04 cell cycle -rgh0

04 cell cycle -rgh0 - T he Cell Cycle Chapt er 11...

Info icon This preview shows pages 1–14. Sign up to view the full content.

View Full Document Right Arrow Icon
Chapter 11 The Cell Cycle Lectures by Cheryl Ingram-Smith Biological Science, Third Edition – Scott Freeman
Image of page 1

Info iconThis preview has intentionally blurred sections. Sign up to view the full version.

View Full Document Right Arrow Icon
Image of page 2
Key Concepts After chromosomes are copied, mitosis distributes one chromosome copy to each of two daughter cells. Mitosis and cytokinesis produce two cells that are identical to the parent cell. Over their life span, eukaryotic cells go through a cycle that consists of four carefully controlled phases. In multicellular organisms, uncontrolled cell growth leads to cancer. Different types of cancer result from different types of defects in control over the cell cycle.
Image of page 3

Info iconThis preview has intentionally blurred sections. Sign up to view the full version.

View Full Document Right Arrow Icon
Learning Outcomes Compare the changes that occur in each phase of the cell cycle. Distinguish between plant and animal mitosis Describe the role of cyclin-dependent kinases and cyclins in the cell cycle. Relate defects in control over the cell cycle to cancer.
Image of page 4
Interphase Chromosome replication occurs only during interphase and not during M phase. The stage in which DNA replication occurs is called the synthesis (S) phase . Interphase also includes two gap phases, during which no DNA synthesis occurs. The first gap, G 1 phase , occurs before the S phase. The second gap, G 2 phase , occurs between
Image of page 5

Info iconThis preview has intentionally blurred sections. Sign up to view the full version.

View Full Document Right Arrow Icon
An Overview of Mitosis
Image of page 6
Chromosome Morphology and Mitosis Condensed replicated chromosome The DNA condenses around its associated proteins, resulting in a compact chromosome that is 10,000 times shorter than its original length. Copies of same chromosome, condensed Centromere Chromatid Chromatid } Chromosome
Image of page 7

Info iconThis preview has intentionally blurred sections. Sign up to view the full version.

View Full Document Right Arrow Icon
Image of page 8
Figure 9.6 DNA Packs into a Mitotic Chromosome
Image of page 9

Info iconThis preview has intentionally blurred sections. Sign up to view the full version.

View Full Document Right Arrow Icon
The Cell Cycle Has Four Phases Mitosis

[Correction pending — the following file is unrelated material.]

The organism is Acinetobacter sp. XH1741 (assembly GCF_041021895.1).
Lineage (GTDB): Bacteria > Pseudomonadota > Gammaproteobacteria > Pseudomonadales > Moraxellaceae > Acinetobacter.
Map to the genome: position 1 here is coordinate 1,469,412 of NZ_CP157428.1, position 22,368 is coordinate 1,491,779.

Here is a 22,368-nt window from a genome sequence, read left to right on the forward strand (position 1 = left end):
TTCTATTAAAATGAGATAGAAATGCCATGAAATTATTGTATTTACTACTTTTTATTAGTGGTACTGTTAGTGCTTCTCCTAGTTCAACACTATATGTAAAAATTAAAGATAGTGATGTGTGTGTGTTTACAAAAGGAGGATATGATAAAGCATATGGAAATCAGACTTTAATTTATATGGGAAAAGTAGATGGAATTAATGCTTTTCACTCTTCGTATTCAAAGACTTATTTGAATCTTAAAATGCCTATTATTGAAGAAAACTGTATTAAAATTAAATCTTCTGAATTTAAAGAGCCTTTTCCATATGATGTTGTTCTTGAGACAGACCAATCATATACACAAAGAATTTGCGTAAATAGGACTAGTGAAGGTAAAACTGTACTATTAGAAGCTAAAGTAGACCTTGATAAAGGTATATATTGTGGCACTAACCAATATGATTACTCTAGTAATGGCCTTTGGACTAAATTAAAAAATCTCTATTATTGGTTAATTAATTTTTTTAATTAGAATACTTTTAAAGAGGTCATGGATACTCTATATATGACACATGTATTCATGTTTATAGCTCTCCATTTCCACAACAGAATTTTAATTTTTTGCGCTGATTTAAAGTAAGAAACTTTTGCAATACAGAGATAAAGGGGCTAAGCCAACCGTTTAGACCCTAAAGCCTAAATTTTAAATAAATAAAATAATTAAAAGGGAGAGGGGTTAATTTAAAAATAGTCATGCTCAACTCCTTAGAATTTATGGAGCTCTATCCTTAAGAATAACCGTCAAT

Image of page 10
Cell Cycle Two phases: mitosis and interphase. Interphase is the period between divisions. A typical eukaryotic cell will spend most of its life in interphase (G1, S and G2). It takes a cell about 24 hours to complete one cell cycle. G 1 phase lasts 7–9 hours. S phase lasts 6–8 hours. G 2 phase lasts 4–5 hours. DNA is replicated during the S phase as are the centrosomes Most of a cell’s life is spent in interphase. Human nerve and muscle cells
Image of page 11

Info iconThis preview has intentionally blurred sections. Sign up to view the full version.

View Full Document Right Arrow Icon
Centrosomes Duplicate in S phase. In animal cells contains two centrioles. Separate and move to opposite ends of the nuclear envelope. Aster rays and spindle fibers
Image of page 12
An Overview of Mitosis G 1 S PHASE AND G 2 MITOSIS Sister chromatids Parent cell: 4 replicated chromosomes Replicated chromosomes condense at the start of mitosis. Parent cell: 4 unreplicated chromosomes Chromosomes are shown partially condensed to make them visible During mitosis, sister chromatids separate. Two daughter cells are formed by cytokinesis.
Image of page 13

Info iconThis preview has intentionally blurred sections. Sign up to view the full version.

View Full Document Right Arrow Icon
Image of page 14
This is the end of the preview. Sign up to access the rest of the document.

{[ snackBarMessage ]}

What students are saying

  • Left Quote Icon

    As a current student on this bumpy collegiate pathway, I stumbled upon Course Hero, where I can find study resources for nearly all my courses, get online help from tutors 24/7, and even share my old projects, papers, and lecture notes with other students.

    Student Picture

    Kiran Temple University Fox School of Business ‘17, Course Hero Intern

  • Left Quote Icon

    I cannot even describe how much Course Hero helped me this summer. It’s truly become something I can always rely on and help me. In the end, I was not only able to survive summer classes, but I was able to thrive thanks to Course Hero.

    Student Picture

    Dana University of Pennsylvania ‘17, Course Hero Intern

  • Left Quote Icon

    The ability to access any university’s resources through Course Hero proved invaluable in my case. I was behind on Tulane coursework and actually used UCLA’s materials to help me move forward and get everything together on time.

    Student Picture

    Jill Tulane University ‘16, Course Hero Intern